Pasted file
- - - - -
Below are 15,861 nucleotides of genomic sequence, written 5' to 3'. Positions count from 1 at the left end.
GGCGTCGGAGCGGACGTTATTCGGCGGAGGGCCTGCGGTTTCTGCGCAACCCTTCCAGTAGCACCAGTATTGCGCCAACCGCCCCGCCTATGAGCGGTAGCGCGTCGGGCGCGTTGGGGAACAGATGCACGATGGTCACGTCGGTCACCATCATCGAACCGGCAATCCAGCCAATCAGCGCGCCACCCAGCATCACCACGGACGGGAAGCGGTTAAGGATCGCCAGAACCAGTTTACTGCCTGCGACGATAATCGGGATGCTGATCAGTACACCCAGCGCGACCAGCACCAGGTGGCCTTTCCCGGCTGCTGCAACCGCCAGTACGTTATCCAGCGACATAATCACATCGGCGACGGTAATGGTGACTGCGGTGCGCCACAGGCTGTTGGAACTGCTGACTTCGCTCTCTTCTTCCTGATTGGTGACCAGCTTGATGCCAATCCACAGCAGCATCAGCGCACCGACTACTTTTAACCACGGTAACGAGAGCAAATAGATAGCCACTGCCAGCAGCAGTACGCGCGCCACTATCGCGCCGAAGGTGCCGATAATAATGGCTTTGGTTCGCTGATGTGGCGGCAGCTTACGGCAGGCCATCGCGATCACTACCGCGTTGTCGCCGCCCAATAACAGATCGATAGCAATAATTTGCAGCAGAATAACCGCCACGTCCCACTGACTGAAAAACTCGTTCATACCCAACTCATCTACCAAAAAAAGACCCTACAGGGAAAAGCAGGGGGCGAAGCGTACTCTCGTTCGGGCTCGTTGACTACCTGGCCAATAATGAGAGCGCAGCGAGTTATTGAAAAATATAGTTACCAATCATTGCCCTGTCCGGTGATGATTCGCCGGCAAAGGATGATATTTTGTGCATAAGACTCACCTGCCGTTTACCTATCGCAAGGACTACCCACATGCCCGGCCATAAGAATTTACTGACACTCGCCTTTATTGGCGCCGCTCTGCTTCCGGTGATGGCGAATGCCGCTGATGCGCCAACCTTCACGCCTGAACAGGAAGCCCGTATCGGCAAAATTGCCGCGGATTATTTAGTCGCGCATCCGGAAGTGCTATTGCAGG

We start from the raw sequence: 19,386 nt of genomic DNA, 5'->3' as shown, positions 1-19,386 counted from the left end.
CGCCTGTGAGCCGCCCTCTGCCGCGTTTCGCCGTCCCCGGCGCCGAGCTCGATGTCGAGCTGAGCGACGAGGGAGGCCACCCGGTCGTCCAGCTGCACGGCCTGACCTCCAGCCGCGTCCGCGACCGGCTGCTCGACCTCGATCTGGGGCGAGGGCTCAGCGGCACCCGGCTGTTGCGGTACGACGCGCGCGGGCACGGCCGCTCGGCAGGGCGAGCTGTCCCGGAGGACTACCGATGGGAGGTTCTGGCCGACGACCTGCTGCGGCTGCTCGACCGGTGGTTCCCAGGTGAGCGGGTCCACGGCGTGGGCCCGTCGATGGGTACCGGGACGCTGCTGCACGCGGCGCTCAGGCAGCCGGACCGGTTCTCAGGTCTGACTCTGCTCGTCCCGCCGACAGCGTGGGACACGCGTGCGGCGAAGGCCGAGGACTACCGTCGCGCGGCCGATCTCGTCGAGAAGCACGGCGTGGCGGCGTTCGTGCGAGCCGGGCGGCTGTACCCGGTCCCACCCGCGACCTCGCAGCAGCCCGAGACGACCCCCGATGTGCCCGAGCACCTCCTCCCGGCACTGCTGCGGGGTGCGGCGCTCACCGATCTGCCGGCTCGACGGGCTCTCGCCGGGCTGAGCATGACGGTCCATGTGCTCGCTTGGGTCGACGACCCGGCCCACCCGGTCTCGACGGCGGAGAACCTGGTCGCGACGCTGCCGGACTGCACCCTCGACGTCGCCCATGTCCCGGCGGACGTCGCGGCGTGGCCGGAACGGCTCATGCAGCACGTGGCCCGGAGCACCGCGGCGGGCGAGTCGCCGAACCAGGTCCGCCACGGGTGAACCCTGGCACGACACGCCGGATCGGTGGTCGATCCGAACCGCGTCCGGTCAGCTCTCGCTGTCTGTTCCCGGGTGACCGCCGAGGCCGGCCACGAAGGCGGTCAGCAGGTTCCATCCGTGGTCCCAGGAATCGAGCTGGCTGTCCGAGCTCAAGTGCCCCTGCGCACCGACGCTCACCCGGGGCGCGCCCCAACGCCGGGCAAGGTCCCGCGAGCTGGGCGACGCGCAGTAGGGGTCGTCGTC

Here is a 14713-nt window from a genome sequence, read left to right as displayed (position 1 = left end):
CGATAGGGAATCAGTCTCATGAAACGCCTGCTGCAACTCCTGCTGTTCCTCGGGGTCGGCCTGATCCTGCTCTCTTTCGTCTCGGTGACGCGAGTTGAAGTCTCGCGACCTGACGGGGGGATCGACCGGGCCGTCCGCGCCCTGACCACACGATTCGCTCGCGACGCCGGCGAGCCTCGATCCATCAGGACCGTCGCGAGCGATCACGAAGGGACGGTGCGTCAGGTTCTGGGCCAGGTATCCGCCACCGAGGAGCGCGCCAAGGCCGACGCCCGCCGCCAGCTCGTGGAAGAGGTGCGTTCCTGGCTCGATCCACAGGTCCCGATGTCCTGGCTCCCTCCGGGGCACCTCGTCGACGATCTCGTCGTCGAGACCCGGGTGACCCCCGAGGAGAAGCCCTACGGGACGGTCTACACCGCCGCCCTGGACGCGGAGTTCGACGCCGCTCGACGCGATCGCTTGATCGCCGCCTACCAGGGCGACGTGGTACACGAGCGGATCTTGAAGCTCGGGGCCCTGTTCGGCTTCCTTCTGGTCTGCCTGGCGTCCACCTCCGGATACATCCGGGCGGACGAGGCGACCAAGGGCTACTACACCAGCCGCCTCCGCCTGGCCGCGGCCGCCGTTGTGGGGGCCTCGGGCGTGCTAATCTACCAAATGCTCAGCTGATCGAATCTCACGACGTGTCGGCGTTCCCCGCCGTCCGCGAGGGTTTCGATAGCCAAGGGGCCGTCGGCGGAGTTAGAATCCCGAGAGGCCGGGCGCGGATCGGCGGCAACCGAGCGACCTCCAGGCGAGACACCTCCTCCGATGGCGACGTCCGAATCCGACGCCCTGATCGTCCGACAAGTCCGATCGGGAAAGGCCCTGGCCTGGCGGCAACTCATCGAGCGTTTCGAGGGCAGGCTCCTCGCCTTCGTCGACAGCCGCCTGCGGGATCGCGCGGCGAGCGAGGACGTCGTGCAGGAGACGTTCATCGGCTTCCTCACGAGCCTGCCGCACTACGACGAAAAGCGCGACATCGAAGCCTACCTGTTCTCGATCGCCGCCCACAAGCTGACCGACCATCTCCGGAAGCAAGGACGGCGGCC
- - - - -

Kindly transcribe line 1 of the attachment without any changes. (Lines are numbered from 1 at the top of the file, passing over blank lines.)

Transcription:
Below are 15,861 nucleotides of genomic sequence, written 5' to 3'. Positions count from 1 at the left end.